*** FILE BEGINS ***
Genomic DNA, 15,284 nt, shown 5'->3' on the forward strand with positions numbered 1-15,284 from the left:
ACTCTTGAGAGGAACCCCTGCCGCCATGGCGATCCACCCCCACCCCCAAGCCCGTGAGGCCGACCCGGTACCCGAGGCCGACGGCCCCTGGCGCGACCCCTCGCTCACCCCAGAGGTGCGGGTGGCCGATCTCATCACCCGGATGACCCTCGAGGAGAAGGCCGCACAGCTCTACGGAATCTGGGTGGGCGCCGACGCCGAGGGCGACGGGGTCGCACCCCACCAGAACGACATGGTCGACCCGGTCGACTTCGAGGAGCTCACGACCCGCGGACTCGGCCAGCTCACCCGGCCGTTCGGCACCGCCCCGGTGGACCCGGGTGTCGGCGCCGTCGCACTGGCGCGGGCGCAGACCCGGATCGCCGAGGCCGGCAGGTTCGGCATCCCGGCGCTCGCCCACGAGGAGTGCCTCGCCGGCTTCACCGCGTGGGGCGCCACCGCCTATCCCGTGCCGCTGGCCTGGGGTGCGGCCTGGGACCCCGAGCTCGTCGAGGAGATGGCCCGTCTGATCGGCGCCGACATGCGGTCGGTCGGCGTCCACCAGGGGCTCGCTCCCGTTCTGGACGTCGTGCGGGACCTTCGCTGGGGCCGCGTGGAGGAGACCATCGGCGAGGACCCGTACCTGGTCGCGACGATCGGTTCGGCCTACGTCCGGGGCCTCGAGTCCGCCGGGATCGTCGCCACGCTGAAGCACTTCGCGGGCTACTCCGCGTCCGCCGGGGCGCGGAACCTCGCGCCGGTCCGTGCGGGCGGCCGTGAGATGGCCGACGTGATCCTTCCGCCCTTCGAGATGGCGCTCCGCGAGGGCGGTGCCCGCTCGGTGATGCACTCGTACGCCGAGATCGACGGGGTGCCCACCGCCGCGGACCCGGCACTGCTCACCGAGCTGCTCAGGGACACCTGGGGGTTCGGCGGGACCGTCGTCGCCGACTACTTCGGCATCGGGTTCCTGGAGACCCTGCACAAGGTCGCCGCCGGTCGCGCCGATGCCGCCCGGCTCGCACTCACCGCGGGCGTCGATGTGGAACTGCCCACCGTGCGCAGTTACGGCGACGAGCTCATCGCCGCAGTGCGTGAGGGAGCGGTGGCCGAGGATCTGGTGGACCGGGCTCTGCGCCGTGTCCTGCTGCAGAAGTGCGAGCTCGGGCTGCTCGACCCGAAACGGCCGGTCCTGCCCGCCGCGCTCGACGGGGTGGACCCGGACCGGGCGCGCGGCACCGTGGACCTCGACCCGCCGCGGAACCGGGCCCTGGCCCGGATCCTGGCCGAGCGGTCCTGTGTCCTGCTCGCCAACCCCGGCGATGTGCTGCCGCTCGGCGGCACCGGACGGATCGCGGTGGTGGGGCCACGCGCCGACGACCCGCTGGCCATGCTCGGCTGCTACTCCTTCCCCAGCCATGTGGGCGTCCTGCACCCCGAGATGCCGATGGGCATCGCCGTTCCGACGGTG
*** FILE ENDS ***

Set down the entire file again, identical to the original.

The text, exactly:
Genomic DNA, 15,284 nt, shown 5'->3' on the forward strand with positions numbered 1-15,284 from the left:
ACTCTTGAGAGGAACCCCTGCCGCCATGGCGATCCACCCCCACCCCCAAGCCCGTGAGGCCGACCCGGTACCCGAGGCCGACGGCCCCTGGCGCGACCCCTCGCTCACCCCAGAGGTGCGGGTGGCCGATCTCATCACCCGGATGACCCTCGAGGAGAAGGCCGCACAGCTCTACGGAATCTGGGTGGGCGCCGACGCCGAGGGCGACGGGGTCGCACCCCACCAGAACGACATGGTCGACCCGGTCGACTTCGAGGAGCTCACGACCCGCGGACTCGGCCAGCTCACCCGGCCGTTCGGCACCGCCCCGGTGGACCCGGGTGTCGGCGCCGTCGCACTGGCGCGGGCGCAGACCCGGATCGCCGAGGCCGGCAGGTTCGGCATCCCGGCGCTCGCCCACGAGGAGTGCCTCGCCGGCTTCACCGCGTGGGGCGCCACCGCCTATCCCGTGCCGCTGGCCTGGGGTGCGGCCTGGGACCCCGAGCTCGTCGAGGAGATGGCCCGTCTGATCGGCGCCGACATGCGGTCGGTCGGCGTCCACCAGGGGCTCGCTCCCGTTCTGGACGTCGTGCGGGACCTTCGCTGGGGCCGCGTGGAGGAGACCATCGGCGAGGACCCGTACCTGGTCGCGACGATCGGTTCGGCCTACGTCCGGGGCCTCGAGTCCGCCGGGATCGTCGCCACGCTGAAGCACTTCGCGGGCTACTCCGCGTCCGCCGGGGCGCGGAACCTCGCGCCGGTCCGTGCGGGCGGCCGTGAGATGGCCGACGTGATCCTTCCGCCCTTCGAGATGGCGCTCCGCGAGGGCGGTGCCCGCTCGGTGATGCACTCGTACGCCGAGATCGACGGGGTGCCCACCGCCGCGGACCCGGCACTGCTCACCGAGCTGCTCAGGGACACCTGGGGGTTCGGCGGGACCGTCGTCGCCGACTACTTCGGCATCGGGTTCCTGGAGACCCTGCACAAGGTCGCCGCCGGTCGCGCCGATGCCGCCCGGCTCGCACTCACCGCGGGCGTCGATGTGGAACTGCCCACCGTGCGCAGTTACGGCGACGAGCTCATCGCCGCAGTGCGTGAGGGAGCGGTGGCCGAGGATCTGGTGGACCGGGCTCTGCGCCGTGTCCTGCTGCAGAAGTGCGAGCTCGGGCTGCTCGACCCGAAACGGCCGGTCCTGCCCGCCGCGCTCGACGGGGTGGACCCGGACCGGGCGCGCGGCACCGTGGACCTCGACCCGCCGCGGAACCGGGCCCTGGCCCGGATCCTGGCCGAGCGGTCCTGTGTCCTGCTCGCCAACCCCGGCGATGTGCTGCCGCTCGGCGGCACCGGACGGATCGCGGTGGTGGGGCCACGCGCCGACGACCCGCTGGCCATGCTCGGCTGCTACTCCTTCCCCAGCCATGTGGGCGTCCTGCACCCCGAGATGCCGATGGGCATCGCCGTTCCGACGGTG